C17 820p
C18 100n
C19 10n
C20 10n
C21 2u2
C22 100n
C23 100n
C24 820p
C25 3n3
C26 15n
C27 10n
C28 4u7
C29 3n3
C30 100n
C31 100n
C32 100n

All metal film 1% except R1 which is carbon film 5%
R1 100R
R2 10K
R3 10K
R4 100R
R5 15K
R6 3.32K
R7 22.1K
R9 15K
R10 47.5K
R11 47.5K
R12 47.5K
R13 47.5K
R15 1M
R16 475R
R17 475K
R18 475K
R19 3.32K
R20 6.41K
R22 100R
R23 475K
R24 22.1K
R25 100K
R26 1K
R27 3.32K
R28 475R
R29 221K
R30 475K
R31 100K
R32 221K
R33 100K
R34 475K
R35 221K
R36 10K
R37 1.5K
R38 10K
R39 Jumper
R40 10K

Transistors are standard NPN/PNP medium gain
LED is a Tri-colour type.

For those after a layout to build this thing check out Harald Sabro's great layout here; http://www.sabrotone.com/?attachment_id=2157

Here's the freestompboxes.org forum topic; http://freestompboxes.org/viewtopic.php?f=7&t=850

Now, I previously mentioned that the Diamond has many superfluous parts and circuit structures so I decided to simplify it right down. Here's what I came up with;

Basically it's the same circuit as the Diamond just as simple as it can be; the buffers have been removed or simplified and the EQ section has been removed completely leaving controls only for "Compression" and "Volume".

Thursday, 28 June 2012

Devi Ever - Console Kickstarter!?

Remember your old Nintendos and SEGAs? Well this is a rebirth of the old "cartridge" based systems but this time it won't be Super Mario you'll be booting up - it'll be some killer fuzz tones. Devi's been working on this one for some time so if you're intrested get over to the kickstarter page and get involved; http://www.kickstarter.com/projects/deviever/console-ii-cartridge-based-multi-fx-guitar-pedal

Tuesday, 26 June 2012

Rothwell - Love Squeeze Compressor

"Designed and Built in Britain"; the mark of quality and the Rothwell Love Squeeze doesn't disappoint - it's a great hand built compressor pedal with an interesting design.

Here's the description from the Rothwell website;

"The Love Squeeze is a compressor designed simply to sound right with guitars, without any bizarre “pumping” effects and without any noise.

This has been achieved by designing a circuit from scratch instead of adopting the more common approach of using an operational transconductance amplifier (for tech heads, it’s usually the CA3080 chip) or simply copying an existing design (like some American boutique makers have done) and gives the Love Squeeze a sound of its own. Low level signals can be raised by as much as 20dB without boosting high level signals, so when used in front of distortion - either in a pedal or an amp - leads lines can be fattened up without chords sending the distortion into mush.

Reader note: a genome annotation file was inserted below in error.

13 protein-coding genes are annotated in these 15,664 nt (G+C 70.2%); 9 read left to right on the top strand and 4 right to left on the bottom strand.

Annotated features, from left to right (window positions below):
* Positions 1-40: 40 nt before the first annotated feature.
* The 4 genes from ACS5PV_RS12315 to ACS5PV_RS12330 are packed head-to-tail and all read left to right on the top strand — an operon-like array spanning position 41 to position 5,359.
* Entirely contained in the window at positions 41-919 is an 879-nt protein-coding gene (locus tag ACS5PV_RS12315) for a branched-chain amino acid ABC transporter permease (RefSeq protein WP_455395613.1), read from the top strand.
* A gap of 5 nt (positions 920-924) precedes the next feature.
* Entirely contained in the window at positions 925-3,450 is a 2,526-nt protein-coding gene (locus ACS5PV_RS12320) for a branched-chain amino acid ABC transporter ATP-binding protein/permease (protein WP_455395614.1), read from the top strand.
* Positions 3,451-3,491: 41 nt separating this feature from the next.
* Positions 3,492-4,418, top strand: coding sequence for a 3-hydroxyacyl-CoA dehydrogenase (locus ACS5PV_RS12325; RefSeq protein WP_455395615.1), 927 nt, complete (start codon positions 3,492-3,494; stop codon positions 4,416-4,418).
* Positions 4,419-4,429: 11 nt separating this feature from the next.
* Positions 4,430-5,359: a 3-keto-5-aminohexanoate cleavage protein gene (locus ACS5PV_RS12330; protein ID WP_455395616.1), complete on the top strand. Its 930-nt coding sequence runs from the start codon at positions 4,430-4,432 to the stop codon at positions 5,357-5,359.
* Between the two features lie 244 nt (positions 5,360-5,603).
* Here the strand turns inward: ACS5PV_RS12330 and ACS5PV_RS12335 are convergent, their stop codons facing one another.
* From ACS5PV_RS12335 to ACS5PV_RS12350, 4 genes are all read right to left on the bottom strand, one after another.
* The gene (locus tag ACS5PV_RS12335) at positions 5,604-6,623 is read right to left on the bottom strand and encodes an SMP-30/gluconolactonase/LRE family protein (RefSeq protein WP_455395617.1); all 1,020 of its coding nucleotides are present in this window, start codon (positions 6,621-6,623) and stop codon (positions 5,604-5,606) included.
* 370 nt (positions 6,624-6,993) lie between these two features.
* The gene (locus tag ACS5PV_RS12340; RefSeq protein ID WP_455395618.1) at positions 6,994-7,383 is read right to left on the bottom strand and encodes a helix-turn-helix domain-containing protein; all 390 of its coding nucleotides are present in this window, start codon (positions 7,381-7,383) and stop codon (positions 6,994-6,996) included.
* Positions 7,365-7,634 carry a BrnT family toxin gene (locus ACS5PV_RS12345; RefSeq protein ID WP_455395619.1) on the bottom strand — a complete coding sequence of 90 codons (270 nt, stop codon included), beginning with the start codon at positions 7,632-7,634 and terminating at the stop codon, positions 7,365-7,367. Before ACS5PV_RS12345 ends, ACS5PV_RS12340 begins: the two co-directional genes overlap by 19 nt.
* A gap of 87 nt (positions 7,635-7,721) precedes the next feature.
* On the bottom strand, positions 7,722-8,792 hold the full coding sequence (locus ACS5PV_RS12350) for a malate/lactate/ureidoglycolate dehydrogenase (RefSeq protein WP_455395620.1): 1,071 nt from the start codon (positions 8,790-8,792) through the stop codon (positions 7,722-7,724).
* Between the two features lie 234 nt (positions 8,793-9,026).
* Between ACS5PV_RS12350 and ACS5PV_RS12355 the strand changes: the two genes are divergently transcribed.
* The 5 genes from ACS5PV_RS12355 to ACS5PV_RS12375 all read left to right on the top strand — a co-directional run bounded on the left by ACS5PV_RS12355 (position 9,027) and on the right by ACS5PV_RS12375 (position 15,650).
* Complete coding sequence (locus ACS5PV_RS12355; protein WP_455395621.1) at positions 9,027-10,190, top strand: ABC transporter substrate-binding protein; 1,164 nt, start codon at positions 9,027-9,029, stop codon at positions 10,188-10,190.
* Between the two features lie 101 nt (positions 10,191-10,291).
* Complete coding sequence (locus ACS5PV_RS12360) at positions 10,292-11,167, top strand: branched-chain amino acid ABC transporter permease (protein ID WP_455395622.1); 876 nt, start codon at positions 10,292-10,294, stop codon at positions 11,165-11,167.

When used with a clean sound the Love Squeeze can be set to just take off the ice-pick attack of single coil pickups for a tone a little easier on the ear. Like reverb (when used sensibly), this is a subtle effect which can go almost unnoticed until it is switched off - then you wonder how you could live without it."

Here's the ProGuitarShop demo of the Rothwell Love Squeeze in action;

And another (with the Rothwell and Keeley Compressor);

Now, check out some gut shots - notice the high quality PCBs, neat wiring and general high standard of construction throughout :-) An all round decent piece of work!

Here's a schematic drawn up by ever productive WhiteKeyHole;

It's an interesting concept and a nice simple design. The use of a FET as a voltage controlled resistor makes the attack nice and quick and cuts out the cost of an expensive LDR. If I were to compare the tone of this thing to anything else out there it would be the old traditional Orange Squeezer - it's subtle and transparent compression, it doesn't pump and breath a'la OTA designs or higher ratio optical compressors. Overall I'd say it's a very nice little "tone tidier" compressor.

For those who want to build this thing here's a vero layout from the fantastic Harald Sabro; http://www.sabrotone.com/wp-content/uploads/2011/09/LoveSqueeze.gif

Sunday, 24 June 2012

TC Electronics - Sustain + Parametric Equalizer

This is a strange one, a super rare beast, but I had the opportunity to play with one the other day. The controls are a little tweaky and it's also sensitive to the position it's placed in the signal chain but when you get it right! Wooo, there's some great tones here; super long sustain and really punchy rhythm tones and with the parametric EQ you can really pick out certain frequencies that you want to accentuate or remove.

Personally the compression/sustain/noise gate part of this pedal is the one that I like, the parametric eq can be covered by other pedals but the sustain/noise gate section really is something unique. Flicking the distortion switch on gives you some nice clipped tones that add a nice smoothness to your tone.